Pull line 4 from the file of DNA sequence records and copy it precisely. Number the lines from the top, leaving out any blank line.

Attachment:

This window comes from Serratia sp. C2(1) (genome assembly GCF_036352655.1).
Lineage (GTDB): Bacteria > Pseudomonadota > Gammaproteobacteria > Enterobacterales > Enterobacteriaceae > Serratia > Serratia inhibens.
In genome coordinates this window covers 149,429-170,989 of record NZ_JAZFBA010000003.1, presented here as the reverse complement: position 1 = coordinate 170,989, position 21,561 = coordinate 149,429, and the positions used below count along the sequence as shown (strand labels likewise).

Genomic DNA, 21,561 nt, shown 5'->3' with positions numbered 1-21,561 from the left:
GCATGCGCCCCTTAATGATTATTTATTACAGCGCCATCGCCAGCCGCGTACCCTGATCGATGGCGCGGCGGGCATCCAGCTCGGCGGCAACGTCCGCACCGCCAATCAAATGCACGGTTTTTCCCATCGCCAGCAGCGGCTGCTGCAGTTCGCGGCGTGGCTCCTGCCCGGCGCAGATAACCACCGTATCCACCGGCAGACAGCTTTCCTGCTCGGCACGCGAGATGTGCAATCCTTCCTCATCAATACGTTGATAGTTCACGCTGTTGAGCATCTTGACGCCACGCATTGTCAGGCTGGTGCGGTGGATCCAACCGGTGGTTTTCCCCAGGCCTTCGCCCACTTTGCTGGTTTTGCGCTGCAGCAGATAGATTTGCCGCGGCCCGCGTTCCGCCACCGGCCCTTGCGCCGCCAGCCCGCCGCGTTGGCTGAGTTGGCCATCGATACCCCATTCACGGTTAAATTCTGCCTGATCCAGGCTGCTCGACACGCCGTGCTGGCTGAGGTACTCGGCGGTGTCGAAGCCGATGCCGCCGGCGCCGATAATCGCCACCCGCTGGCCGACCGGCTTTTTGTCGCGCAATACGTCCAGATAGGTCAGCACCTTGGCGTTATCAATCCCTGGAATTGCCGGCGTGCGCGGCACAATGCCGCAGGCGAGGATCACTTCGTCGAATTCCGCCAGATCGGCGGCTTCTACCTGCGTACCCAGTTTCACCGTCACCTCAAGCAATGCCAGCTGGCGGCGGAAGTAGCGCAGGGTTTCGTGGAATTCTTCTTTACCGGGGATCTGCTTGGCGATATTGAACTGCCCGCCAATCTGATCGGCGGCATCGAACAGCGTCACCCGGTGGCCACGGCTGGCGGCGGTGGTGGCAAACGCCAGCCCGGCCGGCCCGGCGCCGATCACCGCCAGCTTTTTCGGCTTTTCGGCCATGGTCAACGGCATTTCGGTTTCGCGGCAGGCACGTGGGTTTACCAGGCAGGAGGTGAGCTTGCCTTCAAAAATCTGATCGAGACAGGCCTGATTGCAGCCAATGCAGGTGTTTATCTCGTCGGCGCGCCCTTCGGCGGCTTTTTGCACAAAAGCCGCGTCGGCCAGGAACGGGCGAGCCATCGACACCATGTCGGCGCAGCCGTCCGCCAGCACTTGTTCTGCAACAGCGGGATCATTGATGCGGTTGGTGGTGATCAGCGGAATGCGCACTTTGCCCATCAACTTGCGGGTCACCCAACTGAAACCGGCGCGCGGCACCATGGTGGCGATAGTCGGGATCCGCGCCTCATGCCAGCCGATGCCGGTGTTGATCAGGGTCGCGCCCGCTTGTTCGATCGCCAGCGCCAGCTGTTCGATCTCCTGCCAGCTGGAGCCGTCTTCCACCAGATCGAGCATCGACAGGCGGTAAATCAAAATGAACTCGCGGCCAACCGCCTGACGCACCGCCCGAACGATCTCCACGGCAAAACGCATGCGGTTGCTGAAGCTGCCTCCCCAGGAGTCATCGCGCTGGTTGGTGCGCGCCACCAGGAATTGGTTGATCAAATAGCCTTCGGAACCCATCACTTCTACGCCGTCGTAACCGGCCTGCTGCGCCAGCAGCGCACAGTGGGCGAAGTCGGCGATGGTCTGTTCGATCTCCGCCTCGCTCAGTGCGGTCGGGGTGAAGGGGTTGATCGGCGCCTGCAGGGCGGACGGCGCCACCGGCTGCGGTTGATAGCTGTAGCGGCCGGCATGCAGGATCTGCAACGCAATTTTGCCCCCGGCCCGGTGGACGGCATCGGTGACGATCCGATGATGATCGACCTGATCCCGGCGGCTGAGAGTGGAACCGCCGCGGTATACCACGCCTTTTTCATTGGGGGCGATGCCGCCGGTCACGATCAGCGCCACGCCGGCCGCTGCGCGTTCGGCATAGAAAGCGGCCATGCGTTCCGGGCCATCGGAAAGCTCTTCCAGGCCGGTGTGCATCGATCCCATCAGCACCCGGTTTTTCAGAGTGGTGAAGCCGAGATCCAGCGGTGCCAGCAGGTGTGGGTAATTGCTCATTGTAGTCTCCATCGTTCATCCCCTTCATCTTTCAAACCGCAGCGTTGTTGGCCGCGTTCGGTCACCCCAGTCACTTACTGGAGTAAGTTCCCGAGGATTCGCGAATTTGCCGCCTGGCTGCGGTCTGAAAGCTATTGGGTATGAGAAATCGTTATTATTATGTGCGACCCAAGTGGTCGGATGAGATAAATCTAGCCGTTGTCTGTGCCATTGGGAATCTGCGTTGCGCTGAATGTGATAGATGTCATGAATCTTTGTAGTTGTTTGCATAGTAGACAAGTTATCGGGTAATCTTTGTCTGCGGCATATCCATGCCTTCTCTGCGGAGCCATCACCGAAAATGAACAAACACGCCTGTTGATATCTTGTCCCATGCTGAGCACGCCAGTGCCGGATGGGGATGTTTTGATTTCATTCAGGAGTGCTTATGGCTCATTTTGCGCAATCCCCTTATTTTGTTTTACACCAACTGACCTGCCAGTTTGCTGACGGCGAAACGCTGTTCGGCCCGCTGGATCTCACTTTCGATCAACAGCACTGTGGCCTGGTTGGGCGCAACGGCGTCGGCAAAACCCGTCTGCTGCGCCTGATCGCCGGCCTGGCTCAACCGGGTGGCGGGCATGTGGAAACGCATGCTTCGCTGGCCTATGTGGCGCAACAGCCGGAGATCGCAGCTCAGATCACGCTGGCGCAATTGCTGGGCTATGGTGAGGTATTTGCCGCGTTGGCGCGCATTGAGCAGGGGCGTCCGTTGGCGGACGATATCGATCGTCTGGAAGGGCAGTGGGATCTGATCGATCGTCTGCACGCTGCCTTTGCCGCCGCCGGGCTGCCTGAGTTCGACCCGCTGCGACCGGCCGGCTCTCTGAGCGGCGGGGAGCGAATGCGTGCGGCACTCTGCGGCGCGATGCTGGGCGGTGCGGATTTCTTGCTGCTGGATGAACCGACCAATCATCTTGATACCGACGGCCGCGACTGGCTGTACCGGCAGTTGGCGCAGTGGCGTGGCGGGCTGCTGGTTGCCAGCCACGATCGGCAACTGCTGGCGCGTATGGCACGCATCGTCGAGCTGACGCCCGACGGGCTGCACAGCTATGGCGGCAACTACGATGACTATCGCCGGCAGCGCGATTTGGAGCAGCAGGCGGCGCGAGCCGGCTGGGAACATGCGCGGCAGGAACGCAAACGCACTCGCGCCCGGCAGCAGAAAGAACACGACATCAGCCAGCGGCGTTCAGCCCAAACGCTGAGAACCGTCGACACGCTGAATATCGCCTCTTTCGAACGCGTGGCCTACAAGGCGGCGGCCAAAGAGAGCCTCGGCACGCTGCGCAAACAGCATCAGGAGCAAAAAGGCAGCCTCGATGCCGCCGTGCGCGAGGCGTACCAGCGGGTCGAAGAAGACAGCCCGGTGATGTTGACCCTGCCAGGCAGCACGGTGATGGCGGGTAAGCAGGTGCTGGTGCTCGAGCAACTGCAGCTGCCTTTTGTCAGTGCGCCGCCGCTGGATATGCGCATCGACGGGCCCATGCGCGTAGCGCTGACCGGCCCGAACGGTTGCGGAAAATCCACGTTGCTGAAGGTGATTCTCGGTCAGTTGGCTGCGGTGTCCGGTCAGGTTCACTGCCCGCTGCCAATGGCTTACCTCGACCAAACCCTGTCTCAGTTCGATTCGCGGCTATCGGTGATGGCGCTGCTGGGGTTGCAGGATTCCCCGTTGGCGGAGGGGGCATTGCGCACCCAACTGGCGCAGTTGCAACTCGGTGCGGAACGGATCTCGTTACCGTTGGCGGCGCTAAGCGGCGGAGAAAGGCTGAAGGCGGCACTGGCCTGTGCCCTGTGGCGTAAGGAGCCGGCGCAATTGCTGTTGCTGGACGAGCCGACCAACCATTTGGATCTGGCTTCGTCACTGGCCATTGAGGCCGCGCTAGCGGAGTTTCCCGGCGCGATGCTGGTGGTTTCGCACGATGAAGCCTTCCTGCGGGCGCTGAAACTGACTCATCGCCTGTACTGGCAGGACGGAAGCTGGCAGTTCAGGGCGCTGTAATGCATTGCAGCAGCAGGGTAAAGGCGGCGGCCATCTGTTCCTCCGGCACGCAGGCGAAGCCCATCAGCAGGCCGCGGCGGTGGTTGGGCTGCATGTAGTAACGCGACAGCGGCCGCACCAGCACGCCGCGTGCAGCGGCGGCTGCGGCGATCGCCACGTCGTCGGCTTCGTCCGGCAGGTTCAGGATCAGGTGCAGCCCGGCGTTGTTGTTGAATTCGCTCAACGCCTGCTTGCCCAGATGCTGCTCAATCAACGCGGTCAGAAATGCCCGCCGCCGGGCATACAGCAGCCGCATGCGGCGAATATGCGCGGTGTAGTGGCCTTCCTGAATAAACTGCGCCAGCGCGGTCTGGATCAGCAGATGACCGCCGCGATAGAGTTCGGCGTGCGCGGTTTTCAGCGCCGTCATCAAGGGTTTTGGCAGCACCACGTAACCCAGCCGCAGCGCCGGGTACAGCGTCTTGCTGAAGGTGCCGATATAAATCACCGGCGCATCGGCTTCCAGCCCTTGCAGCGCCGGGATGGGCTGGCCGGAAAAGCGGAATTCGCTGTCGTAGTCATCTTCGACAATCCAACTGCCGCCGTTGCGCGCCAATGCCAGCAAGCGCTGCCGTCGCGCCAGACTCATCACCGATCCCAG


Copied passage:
Genomic DNA, 21,561 nt, shown 5'->3' with positions numbered 1-21,561 from the left: